Texas A&M University
Producing Safe Water Locally, Saving Lives Globally
Most people take safe, clean, and pure drinking water for granted. But the reality is far more sobering. Approximately 1.2 billion people around the globe lack access to clean water. And sadly, one million children will die each year from drinking unsafe, contaminated water.
Because the global water crisis knows no boundaries, communities large and small are seeking solutions. In Texas alone, more than 400,000 residents living in mostly impoverished communities along the Texas-Mexico border lack access to running water and sanitation services.
The Texas A&M University Water Project is helping to address this ongoing crisis by working within communities in Texas, the Caribbean, and South America to make ceramic point-of-use water filters. Created from clay, sawdust, and water, the filters are first molded to resemble flower pots and then air dried and kiln fired. Simply running unsafe water through the filters removes the vast majority of contaminants that can cause illness or even death.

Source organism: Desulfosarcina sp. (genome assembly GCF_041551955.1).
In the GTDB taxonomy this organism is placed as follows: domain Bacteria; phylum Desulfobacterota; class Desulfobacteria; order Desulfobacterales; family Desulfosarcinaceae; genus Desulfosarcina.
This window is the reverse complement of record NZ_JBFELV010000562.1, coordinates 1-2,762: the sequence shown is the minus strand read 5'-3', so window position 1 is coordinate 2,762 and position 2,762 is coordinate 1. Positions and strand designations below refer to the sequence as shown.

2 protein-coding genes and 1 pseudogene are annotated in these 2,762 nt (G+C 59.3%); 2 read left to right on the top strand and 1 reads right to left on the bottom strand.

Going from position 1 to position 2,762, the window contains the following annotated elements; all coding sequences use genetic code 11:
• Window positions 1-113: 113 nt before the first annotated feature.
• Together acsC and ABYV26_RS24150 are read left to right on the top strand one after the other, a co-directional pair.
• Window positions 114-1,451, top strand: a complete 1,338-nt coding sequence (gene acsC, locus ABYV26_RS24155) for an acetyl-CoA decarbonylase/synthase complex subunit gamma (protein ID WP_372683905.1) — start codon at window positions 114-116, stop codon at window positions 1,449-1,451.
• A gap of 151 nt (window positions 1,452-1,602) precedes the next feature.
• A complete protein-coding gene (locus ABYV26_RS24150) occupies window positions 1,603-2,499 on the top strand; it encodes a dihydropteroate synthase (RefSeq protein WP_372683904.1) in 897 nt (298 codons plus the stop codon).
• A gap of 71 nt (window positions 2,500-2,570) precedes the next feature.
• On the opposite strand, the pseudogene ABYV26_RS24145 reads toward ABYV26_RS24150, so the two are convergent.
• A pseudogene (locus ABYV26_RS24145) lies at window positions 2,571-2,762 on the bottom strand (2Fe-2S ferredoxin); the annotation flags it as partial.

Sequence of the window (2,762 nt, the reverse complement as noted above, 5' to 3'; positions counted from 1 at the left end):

The Texas A&M Water Project team works closely with ceramic filter-producing organizations, and provides training on how to make and effectively use the filters. Texas A&M researchers are also diligently exploring ways to enhance the design and longevity of the filters, as well as to raise awareness of the local, domestic, and international need for safe water. Visitors to the Texas A&M tent tried their hand at creating a water filter while learning more about this important work.
Texas A&M Water Filter Project
Many rural communities in Texas, the Caribbean, and South America lack access to safe drinking water. The Texas A&M University Water Project addresses this problem by bringing students into the field to teach communities how to make ceramic point-of-use water filters.
Videography by Marinna Guzy and Kelsey Michael. Editing by Kelsey Michael.
click to enlarge and view captions